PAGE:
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Today's Stichomancy for Robert Downey Jr.

The first excerpt represents the element of Air. It speaks of mental influences and the process of thought, and is drawn from Protagoras by Plato:

books, they can neither answer nor ask; and if any one challenges the least particular of their speech, they go ringing on in a long harangue, like brazen pots, which when they are struck continue to sound unless some one puts his hand upon them; whereas our friend Protagoras can not only make a good speech, as he has already shown, but when he is asked a question he can answer briefly; and when he asks he will wait and hear the answer; and this is a very rare gift. Now I, Protagoras, want to ask of you a little question, which if you will only answer, I shall be quite satisfied. You were saying that virtue can be taught;--that I will take upon your authority, and there is no one to whom I am more ready to trust. But I marvel at one thing about which I should like to have my mind set at rest.

The second excerpt represents the element of Fire. It speaks of emotional influences and base passions, and is drawn from Puck of Pook's Hill by Rudyard Kipling:

there for walks often. There's a kingfisher there.'

'It was Weland's Ford then, dearie. A road led down to it from the Beacon on the top of the hill - a shocking bad road it was - and all the hillside was thick, thick oak- forest, with deer in it. There was no trace of Weland, but presently I saw a fat old farmer riding down from the Beacon under the greenwood tree. His horse had cast a shoe in the clay, and when he came to the Ford he dismounted, took a penny out of his purse, laid it on a stone, tied the old horse to an oak, and called out: "Smith, Smith, here is work for you!" Then he sat down

The third excerpt represents the element of Water. It speaks of pure spiritual influences and feelings of love, and is drawn from The Perfect Wagnerite: A Commentary on the Niblung's Ring by George Bernard Shaw:

consented to pay, in token whereof he has promised this day to hand over to the giants Fricka's sister, the goddess Freia, with her golden love-apples. When Fricka reproaches Wotan with having selfishly forgotten this, she finds that he, like herself, is not prepared to go through with his bargain, and that he is trusting to another great worldforce, the Lie (a European Power, as Lassalle said), to help him to trick the giants out of their reward. But this force does not dwell in Wotan himself, but in another, a god over whom he has triumphed, one Loki, the god of Intellect, Argument, Imagination, Illusion, and Reason. Loki has promised to deliver him from his contract, and to cheat the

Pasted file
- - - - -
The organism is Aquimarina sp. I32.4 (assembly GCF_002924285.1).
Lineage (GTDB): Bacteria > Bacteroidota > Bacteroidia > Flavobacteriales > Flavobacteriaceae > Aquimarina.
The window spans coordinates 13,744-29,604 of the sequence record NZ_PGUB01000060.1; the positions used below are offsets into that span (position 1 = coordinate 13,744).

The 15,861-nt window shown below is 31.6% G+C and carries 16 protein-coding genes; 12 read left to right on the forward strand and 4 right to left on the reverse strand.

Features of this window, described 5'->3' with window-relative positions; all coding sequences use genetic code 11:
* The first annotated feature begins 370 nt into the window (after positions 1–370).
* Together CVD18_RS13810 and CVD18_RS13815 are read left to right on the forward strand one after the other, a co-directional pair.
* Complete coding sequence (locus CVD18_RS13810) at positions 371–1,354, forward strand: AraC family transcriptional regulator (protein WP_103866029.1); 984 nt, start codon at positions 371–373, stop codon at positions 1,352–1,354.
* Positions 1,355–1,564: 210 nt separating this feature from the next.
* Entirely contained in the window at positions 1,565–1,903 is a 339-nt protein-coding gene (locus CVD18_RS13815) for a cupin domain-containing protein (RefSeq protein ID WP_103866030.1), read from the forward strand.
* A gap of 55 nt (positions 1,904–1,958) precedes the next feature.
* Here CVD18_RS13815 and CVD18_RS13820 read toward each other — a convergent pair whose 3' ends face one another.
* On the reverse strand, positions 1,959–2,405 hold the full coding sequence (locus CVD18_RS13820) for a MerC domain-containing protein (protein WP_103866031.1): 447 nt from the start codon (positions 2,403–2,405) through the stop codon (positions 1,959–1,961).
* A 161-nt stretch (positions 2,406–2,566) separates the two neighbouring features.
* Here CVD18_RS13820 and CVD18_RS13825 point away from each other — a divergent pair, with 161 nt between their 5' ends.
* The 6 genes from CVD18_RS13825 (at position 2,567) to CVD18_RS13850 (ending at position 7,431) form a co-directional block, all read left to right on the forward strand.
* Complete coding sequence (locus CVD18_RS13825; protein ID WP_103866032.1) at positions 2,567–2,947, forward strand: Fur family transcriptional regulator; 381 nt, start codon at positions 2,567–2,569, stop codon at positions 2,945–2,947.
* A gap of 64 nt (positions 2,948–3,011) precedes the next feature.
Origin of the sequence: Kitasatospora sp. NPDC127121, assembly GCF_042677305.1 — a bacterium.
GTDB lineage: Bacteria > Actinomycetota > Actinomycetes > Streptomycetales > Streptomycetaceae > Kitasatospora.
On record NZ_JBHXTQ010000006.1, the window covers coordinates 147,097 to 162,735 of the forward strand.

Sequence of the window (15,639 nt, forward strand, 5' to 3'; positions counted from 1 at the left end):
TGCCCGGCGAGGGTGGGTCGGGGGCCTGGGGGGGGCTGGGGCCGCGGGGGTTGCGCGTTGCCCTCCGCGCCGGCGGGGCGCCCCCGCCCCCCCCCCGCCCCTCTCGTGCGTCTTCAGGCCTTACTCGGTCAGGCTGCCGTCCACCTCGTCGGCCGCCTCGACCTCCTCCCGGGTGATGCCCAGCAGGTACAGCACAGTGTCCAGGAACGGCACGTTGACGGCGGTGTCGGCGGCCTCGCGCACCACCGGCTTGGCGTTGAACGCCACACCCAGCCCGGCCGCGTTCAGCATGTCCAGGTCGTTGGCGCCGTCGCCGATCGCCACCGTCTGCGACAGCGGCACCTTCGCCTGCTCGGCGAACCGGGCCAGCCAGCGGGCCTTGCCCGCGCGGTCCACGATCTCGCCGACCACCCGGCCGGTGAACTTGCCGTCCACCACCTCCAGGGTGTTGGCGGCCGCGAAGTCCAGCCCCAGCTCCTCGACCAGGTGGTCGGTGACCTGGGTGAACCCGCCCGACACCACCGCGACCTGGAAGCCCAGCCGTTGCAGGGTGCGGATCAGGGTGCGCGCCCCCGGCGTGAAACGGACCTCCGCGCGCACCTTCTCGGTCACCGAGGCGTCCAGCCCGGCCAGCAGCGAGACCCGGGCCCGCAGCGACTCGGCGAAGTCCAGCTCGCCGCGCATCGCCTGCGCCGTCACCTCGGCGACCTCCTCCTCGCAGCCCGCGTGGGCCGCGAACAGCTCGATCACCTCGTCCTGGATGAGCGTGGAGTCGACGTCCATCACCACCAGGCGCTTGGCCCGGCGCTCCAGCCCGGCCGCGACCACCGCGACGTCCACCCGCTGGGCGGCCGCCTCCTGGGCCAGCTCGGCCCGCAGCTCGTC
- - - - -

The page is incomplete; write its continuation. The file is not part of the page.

The fourth excerpt represents the element of Earth. It speaks of physical influences and the impact of the unseen on the visible world, and is drawn from Albert Savarus by Honore de Balzac:

stagnant town in France, the most unyielding to foreign influence, in finding the length of its foot, to use a vulgar phrase, and exerting a preponderant influence without stirring from his own room. He had solved the singular problem of how to be powerful without being popular.

In the course of this winter he won seven lawsuits for various priests of Besancon. At moments he could breathe freely at the thought of his coming triumph. This intense desire, which made him work so many interests and devise so many springs, absorbed the last strength of his terribly overstrung soul. His disinterestedness was lauded, and he took his clients' fees without comment. But this disinterestedness


Albert Savarus